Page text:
U.S. legal expert and educator Jeffrey Lehman was in law school when he heard the news that the U.S. and China were establishing diplomatic relations forty years ago.
"This was front-page news in all the newspapers. We all knew that this was a momentous event for the United States," he said.
What left a deeper impression on Lehman was Deng Xiaoping's visit to the United States later in January 1979, during which he and Jimmy Carter met and had dinner at the White House.
"They each spoke with deep emotion about the significance of the event and a form of cooperation that was going to benefit the entire world," Lehman said. "It was very inspiring for all of us."
In his opinion, the event in 1979 accelerated cooperation between the two countries dramatically and led to the reintegration of the global economy and a true system of cultural exchange.
As vice chancellor of Shanghai New York University (NYU Shanghai) for over six years, Lehman is now in the front row to witness the robust cooperation between the two countries in education and people-to-people exchange.
"We are the first Sino-American joint university. From the beginning, the thought was that we would be creating a new kind of university through cooperation," said Lehman, adding that NYU Shanghai aims to prepare students who can be effective working in multi-cultural teams for a future world.
NYU Shanghai now has 1,300 undergraduate and graduate students, about half of whom are from China. Students from the U.S. and some 70 other countries represent the other half.
"The establishment of NYU Shanghai has provided a platform for greater cooperation between China and the U.S. in people-to-people exchange," said Yu Lizhong, chancellor of NYU Shanghai. "Young people's attitudes toward a health Sino-U.S. relationship will have a lasting impact on our shared future."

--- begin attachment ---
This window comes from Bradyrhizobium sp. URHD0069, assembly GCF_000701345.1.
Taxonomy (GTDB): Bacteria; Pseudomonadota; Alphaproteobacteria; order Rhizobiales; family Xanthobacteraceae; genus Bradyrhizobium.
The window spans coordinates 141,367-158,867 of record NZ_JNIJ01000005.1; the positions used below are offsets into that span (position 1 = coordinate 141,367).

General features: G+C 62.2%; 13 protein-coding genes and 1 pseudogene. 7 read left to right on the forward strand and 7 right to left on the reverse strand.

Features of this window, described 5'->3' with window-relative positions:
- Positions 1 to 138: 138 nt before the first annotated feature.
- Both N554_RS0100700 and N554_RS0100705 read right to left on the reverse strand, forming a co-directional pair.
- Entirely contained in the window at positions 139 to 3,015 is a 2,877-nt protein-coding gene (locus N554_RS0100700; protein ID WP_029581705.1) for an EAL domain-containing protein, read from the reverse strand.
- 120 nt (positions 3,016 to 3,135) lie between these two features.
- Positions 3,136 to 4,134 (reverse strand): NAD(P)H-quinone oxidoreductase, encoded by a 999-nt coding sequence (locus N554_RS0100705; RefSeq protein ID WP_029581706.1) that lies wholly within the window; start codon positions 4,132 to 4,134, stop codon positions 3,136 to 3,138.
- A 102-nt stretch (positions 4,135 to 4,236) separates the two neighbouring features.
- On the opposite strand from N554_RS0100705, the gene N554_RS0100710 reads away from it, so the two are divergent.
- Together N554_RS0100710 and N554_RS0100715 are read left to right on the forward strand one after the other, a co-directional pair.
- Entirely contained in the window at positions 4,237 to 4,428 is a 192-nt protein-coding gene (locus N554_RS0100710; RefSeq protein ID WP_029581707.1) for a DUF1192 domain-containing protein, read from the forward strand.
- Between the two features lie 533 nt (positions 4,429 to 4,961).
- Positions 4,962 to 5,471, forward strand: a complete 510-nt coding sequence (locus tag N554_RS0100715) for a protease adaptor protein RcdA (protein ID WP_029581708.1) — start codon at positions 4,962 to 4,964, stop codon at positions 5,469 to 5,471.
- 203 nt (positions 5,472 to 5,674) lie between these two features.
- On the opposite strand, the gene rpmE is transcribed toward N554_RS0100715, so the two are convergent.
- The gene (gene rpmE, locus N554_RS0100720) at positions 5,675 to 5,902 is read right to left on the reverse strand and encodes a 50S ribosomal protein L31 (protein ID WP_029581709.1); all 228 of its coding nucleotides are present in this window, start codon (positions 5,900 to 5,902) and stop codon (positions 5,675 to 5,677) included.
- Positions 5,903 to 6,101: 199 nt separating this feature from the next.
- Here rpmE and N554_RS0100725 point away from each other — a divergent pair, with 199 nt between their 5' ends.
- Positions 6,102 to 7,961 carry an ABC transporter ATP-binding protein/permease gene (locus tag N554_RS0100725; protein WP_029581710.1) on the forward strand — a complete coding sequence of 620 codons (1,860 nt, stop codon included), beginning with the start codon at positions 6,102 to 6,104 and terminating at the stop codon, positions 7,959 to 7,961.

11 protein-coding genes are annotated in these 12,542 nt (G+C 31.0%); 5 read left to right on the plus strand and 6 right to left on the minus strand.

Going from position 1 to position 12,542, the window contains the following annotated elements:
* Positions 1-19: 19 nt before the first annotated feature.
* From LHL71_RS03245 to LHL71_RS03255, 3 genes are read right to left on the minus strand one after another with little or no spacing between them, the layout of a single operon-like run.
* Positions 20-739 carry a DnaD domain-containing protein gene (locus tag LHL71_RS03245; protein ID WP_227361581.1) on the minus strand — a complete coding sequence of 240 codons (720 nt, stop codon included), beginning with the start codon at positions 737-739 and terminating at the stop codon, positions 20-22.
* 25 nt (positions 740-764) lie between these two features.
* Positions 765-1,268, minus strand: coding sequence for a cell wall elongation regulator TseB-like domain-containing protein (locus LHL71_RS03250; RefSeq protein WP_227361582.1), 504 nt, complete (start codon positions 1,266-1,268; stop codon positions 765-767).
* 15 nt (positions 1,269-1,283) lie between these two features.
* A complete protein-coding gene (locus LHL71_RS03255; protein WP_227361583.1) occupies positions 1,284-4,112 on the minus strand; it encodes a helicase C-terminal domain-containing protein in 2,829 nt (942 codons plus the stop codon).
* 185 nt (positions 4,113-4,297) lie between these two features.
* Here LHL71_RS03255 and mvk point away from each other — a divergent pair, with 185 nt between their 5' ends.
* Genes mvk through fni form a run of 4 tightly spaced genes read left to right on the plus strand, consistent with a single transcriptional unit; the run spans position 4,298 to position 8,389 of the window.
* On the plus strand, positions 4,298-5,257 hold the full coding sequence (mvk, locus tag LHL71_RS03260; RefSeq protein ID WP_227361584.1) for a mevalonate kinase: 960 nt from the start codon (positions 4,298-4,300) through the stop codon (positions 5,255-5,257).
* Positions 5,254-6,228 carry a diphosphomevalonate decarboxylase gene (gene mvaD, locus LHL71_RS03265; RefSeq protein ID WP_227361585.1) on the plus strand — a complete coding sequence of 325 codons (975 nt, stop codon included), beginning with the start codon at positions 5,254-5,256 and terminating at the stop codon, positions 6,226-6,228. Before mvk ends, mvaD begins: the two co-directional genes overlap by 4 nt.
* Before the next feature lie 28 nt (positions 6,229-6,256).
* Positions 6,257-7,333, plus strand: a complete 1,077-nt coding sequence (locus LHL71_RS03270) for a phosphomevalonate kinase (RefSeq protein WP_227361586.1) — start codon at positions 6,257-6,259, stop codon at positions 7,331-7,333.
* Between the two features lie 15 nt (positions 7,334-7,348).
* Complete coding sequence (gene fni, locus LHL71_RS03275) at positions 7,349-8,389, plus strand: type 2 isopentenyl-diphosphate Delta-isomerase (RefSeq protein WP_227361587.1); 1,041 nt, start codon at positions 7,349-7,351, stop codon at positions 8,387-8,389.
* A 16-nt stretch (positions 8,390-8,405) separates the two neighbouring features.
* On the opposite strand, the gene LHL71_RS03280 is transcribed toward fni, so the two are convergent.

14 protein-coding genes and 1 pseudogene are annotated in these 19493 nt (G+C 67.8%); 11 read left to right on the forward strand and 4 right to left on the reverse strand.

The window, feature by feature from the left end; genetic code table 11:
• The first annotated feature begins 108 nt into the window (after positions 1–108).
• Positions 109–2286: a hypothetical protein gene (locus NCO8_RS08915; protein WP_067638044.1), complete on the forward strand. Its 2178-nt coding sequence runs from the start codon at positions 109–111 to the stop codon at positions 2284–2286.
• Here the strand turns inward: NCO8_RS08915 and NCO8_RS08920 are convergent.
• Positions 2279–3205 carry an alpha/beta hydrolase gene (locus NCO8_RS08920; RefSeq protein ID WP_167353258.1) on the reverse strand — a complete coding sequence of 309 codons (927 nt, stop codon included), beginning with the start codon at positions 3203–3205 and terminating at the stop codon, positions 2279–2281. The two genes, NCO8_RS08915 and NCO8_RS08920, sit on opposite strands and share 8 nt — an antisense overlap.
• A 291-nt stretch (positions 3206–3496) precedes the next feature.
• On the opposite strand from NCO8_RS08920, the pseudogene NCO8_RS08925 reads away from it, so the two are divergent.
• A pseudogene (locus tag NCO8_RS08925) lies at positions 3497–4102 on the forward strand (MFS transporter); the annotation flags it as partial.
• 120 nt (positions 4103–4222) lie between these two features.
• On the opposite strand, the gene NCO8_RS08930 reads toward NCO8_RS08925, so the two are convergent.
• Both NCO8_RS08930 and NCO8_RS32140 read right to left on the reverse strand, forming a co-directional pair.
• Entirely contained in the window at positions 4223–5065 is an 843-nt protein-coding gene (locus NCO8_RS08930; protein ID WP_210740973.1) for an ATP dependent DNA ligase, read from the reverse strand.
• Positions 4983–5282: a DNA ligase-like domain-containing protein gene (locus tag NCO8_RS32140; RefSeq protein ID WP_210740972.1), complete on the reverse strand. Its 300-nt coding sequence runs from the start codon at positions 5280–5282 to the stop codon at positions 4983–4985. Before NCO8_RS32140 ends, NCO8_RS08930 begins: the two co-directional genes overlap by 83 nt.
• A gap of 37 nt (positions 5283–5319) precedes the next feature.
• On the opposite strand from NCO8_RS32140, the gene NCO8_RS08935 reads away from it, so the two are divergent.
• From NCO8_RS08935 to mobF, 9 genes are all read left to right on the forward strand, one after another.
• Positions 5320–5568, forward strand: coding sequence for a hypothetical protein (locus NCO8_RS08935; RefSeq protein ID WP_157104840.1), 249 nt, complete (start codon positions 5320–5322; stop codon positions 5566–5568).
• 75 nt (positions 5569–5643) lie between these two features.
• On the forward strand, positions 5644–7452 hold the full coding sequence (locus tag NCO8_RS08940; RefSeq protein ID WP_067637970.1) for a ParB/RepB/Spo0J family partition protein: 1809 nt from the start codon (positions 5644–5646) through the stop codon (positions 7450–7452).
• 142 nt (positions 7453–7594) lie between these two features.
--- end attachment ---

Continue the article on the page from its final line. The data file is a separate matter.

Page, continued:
Summing up forty years of diplomatic ties between the People's Republic of China and the U.S., Chinese Foreign Minister Wang Yi said in September 2018 that the most important experience gained by the two sides is that only through cooperation can a win-win situation be attained, and confrontation will certainly lead to a lose-lose scenario.
China-U.S. interaction has gone through its share of ups and downs, growing into one of the most important bilateral relationships in the world. Experts say such an engagement has proved capable of navigating rough waters and moving forward.
"The two countries are different. We have different cultures, interests, and agendas. However, despite our differences, we can still enjoy the benefits of healthy curiosity and mutual benefit," Lehman said.
"The idea is not to be united and identical, but to be united and different, with mutual respect," he added.
Chen believes that although there were times of tension between the two sides in forty years of Sino-U.S. relations, it was the foresight and sagacity of statesmen from both countries that helped the relationship move forward.
"If it were not for the strategic resolve of leaders of both countries, there would have been more difficulties in the relationship over the years," said Chen.
"It all boils down to the reason why the two countries established diplomatic relations 40 years ago," said Chen. "Leaders of both countries felt a stared sense of responsibilities that great nations should shoulder."